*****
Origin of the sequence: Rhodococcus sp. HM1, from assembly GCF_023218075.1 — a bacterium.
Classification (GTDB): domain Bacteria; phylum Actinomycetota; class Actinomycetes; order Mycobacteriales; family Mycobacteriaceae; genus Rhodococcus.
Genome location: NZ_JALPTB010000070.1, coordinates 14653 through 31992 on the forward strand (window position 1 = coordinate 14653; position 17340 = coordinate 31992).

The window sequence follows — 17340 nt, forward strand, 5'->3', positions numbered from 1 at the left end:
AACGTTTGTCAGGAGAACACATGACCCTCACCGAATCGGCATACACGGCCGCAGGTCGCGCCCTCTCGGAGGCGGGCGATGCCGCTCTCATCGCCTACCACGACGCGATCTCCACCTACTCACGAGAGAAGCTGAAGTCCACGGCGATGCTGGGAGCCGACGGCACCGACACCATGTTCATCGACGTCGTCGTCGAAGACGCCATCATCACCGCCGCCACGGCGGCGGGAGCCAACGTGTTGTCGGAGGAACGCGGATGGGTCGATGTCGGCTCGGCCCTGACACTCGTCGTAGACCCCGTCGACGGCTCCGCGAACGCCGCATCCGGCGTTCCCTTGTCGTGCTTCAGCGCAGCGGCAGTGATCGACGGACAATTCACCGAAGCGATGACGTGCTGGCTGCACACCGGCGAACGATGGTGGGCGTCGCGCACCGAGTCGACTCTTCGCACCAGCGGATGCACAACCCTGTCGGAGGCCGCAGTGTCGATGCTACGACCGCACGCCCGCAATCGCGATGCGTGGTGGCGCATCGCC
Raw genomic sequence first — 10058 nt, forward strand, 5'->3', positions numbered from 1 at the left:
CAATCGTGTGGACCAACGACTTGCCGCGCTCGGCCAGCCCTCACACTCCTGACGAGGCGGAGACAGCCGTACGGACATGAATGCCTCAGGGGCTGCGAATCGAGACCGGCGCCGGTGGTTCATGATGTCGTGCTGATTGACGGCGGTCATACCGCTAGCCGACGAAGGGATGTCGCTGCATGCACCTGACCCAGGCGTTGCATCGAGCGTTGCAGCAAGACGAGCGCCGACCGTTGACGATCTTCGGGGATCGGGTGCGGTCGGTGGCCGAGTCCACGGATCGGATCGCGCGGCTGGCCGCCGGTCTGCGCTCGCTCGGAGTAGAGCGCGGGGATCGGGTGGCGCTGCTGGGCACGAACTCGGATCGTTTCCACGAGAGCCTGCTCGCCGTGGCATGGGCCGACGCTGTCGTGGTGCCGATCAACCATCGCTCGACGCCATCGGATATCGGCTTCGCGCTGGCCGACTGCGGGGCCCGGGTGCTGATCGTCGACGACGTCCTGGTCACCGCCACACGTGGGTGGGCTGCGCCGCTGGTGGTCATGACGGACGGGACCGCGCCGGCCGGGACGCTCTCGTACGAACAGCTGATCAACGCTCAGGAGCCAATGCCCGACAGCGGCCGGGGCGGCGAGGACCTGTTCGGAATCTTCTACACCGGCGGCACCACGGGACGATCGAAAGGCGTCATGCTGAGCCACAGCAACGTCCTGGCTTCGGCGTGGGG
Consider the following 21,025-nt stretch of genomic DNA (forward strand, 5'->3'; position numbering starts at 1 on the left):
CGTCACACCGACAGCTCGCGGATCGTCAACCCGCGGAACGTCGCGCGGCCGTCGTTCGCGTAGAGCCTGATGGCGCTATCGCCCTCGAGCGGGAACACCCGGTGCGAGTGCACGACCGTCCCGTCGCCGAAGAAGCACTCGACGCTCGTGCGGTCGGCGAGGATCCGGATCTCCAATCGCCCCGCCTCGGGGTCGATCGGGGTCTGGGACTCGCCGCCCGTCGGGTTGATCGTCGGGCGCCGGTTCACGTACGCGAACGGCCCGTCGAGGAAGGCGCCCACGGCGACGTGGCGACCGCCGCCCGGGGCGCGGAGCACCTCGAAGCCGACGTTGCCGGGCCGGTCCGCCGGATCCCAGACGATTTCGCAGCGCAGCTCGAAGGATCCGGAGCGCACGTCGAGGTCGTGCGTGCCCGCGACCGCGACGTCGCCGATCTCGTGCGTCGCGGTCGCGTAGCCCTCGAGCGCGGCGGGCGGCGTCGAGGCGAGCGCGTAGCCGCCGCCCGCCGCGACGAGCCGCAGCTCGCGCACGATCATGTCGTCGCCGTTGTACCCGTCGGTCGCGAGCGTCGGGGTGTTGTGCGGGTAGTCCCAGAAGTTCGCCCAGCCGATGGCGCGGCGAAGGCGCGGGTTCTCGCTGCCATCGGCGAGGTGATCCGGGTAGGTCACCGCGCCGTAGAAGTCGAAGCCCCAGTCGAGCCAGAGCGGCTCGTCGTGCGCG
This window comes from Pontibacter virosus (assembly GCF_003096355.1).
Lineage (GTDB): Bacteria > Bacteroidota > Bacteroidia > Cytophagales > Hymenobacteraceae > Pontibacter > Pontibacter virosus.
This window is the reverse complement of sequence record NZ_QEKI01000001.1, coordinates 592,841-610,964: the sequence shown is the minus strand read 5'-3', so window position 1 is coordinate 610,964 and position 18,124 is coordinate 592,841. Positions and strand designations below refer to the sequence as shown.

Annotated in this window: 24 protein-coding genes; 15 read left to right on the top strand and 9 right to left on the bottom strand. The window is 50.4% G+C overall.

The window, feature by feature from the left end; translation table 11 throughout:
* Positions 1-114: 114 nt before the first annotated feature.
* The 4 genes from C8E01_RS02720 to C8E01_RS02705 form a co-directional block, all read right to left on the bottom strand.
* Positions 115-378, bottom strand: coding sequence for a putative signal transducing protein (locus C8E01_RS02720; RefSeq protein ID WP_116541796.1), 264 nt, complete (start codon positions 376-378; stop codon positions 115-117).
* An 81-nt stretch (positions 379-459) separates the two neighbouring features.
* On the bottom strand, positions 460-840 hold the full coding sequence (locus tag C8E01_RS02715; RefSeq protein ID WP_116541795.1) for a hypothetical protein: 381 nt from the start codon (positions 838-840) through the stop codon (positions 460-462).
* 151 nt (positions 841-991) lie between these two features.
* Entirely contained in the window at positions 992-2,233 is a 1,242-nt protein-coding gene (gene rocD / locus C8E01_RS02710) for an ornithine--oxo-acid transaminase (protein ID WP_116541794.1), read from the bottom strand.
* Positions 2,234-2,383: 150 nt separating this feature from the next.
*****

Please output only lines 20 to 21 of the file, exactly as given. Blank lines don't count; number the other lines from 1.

* 151 nt (positions 841-991) lie between these two features.
* Entirely contained in the window at positions 992-2,233 is a 1,242-nt protein-coding gene (gene rocD / locus C8E01_RS02710) for an ornithine--oxo-acid transaminase (protein ID WP_116541794.1), read from the bottom strand.